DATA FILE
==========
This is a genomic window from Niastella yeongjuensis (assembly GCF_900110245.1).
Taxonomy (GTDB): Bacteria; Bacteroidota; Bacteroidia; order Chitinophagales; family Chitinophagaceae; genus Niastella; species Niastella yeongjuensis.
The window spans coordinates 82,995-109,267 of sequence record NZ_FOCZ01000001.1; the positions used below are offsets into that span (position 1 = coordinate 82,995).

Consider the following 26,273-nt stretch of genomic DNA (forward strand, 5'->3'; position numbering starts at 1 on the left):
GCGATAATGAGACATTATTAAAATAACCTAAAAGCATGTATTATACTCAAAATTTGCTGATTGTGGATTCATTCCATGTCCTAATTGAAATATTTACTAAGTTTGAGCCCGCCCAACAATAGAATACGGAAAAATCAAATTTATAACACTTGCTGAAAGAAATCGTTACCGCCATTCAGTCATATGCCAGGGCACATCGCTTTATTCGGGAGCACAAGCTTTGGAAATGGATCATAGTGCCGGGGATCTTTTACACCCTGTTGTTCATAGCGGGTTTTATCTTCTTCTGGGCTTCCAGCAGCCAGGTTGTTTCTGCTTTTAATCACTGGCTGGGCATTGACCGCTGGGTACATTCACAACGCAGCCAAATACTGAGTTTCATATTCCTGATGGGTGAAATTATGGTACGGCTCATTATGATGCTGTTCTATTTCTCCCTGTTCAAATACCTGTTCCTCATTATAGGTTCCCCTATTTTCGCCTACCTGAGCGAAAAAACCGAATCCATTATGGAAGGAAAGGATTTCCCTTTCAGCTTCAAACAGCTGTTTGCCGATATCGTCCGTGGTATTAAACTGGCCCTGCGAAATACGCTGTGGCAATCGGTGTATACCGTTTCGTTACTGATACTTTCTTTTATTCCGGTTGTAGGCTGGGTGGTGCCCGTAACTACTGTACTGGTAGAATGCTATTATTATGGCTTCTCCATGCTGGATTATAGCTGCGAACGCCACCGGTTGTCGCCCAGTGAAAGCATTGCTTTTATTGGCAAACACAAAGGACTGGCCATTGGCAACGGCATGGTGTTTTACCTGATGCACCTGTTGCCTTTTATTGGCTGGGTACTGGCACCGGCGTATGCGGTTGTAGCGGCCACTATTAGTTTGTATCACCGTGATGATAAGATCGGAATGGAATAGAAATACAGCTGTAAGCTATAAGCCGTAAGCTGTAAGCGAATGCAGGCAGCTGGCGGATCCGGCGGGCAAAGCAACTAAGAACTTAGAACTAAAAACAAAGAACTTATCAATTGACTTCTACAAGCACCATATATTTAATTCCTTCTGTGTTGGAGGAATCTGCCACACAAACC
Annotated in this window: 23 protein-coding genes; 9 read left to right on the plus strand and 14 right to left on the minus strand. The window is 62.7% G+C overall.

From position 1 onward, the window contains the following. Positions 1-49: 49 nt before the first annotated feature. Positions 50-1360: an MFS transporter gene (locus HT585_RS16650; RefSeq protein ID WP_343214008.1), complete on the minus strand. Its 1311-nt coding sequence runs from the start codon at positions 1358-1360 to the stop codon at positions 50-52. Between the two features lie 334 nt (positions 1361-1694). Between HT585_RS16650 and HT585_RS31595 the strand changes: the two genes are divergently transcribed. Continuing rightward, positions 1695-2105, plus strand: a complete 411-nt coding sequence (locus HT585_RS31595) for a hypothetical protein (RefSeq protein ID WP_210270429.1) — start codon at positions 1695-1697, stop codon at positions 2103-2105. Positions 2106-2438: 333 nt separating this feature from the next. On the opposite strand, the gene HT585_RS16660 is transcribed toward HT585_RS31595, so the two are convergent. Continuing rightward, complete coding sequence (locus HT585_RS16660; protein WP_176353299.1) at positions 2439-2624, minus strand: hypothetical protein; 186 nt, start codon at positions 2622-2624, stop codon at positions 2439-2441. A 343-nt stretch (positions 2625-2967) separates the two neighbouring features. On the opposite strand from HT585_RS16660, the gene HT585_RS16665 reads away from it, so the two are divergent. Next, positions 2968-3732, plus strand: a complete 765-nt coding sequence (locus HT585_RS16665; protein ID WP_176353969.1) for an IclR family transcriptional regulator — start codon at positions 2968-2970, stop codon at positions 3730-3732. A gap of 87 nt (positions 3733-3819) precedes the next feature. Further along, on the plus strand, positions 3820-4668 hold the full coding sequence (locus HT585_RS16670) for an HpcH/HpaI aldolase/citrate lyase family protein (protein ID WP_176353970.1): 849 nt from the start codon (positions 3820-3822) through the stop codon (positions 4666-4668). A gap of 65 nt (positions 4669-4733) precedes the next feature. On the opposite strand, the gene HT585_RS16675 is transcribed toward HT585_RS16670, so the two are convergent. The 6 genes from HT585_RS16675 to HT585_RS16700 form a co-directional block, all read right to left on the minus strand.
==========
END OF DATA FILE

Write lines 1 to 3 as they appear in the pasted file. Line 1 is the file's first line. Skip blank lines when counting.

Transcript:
This is a genomic window from Niastella yeongjuensis (assembly GCF_900110245.1).
Taxonomy (GTDB): Bacteria; Bacteroidota; Bacteroidia; order Chitinophagales; family Chitinophagaceae; genus Niastella; species Niastella yeongjuensis.
The window spans coordinates 82,995-109,267 of sequence record NZ_FOCZ01000001.1; the positions used below are offsets into that span (position 1 = coordinate 82,995).